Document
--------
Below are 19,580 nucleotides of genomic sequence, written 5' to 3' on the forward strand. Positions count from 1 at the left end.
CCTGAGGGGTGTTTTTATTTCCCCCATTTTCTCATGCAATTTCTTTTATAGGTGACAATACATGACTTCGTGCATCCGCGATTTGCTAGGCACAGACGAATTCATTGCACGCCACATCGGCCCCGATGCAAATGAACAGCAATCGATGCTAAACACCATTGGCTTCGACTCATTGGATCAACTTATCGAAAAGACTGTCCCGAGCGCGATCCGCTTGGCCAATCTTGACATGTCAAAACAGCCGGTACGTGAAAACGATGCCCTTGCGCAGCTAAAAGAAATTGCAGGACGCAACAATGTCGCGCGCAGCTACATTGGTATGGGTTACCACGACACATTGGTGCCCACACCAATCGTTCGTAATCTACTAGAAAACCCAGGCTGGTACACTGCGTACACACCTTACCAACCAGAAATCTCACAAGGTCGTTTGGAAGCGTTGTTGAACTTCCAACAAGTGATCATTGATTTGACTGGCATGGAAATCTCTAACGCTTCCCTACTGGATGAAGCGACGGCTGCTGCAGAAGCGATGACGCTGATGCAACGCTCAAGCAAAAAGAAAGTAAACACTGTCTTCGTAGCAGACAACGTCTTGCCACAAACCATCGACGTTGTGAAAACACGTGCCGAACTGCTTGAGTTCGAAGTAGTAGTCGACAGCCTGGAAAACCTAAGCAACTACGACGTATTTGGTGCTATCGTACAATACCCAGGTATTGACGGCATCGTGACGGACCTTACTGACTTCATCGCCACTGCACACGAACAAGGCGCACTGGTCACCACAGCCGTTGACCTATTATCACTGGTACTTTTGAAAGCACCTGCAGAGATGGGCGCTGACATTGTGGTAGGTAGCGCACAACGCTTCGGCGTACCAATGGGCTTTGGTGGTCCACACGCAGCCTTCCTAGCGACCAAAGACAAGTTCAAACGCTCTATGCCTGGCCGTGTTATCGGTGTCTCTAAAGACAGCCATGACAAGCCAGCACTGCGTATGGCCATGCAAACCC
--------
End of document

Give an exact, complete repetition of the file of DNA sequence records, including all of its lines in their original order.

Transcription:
Below are 19,580 nucleotides of genomic sequence, written 5' to 3' on the forward strand. Positions count from 1 at the left end.
CCTGAGGGGTGTTTTTATTTCCCCCATTTTCTCATGCAATTTCTTTTATAGGTGACAATACATGACTTCGTGCATCCGCGATTTGCTAGGCACAGACGAATTCATTGCACGCCACATCGGCCCCGATGCAAATGAACAGCAATCGATGCTAAACACCATTGGCTTCGACTCATTGGATCAACTTATCGAAAAGACTGTCCCGAGCGCGATCCGCTTGGCCAATCTTGACATGTCAAAACAGCCGGTACGTGAAAACGATGCCCTTGCGCAGCTAAAAGAAATTGCAGGACGCAACAATGTCGCGCGCAGCTACATTGGTATGGGTTACCACGACACATTGGTGCCCACACCAATCGTTCGTAATCTACTAGAAAACCCAGGCTGGTACACTGCGTACACACCTTACCAACCAGAAATCTCACAAGGTCGTTTGGAAGCGTTGTTGAACTTCCAACAAGTGATCATTGATTTGACTGGCATGGAAATCTCTAACGCTTCCCTACTGGATGAAGCGACGGCTGCTGCAGAAGCGATGACGCTGATGCAACGCTCAAGCAAAAAGAAAGTAAACACTGTCTTCGTAGCAGACAACGTCTTGCCACAAACCATCGACGTTGTGAAAACACGTGCCGAACTGCTTGAGTTCGAAGTAGTAGTCGACAGCCTGGAAAACCTAAGCAACTACGACGTATTTGGTGCTATCGTACAATACCCAGGTATTGACGGCATCGTGACGGACCTTACTGACTTCATCGCCACTGCACACGAACAAGGCGCACTGGTCACCACAGCCGTTGACCTATTATCACTGGTACTTTTGAAAGCACCTGCAGAGATGGGCGCTGACATTGTGGTAGGTAGCGCACAACGCTTCGGCGTACCAATGGGCTTTGGTGGTCCACACGCAGCCTTCCTAGCGACCAAAGACAAGTTCAAACGCTCTATGCCTGGCCGTGTTATCGGTGTCTCTAAAGACAGCCATGACAAGCCAGCACTGCGTATGGCCATGCAAACCC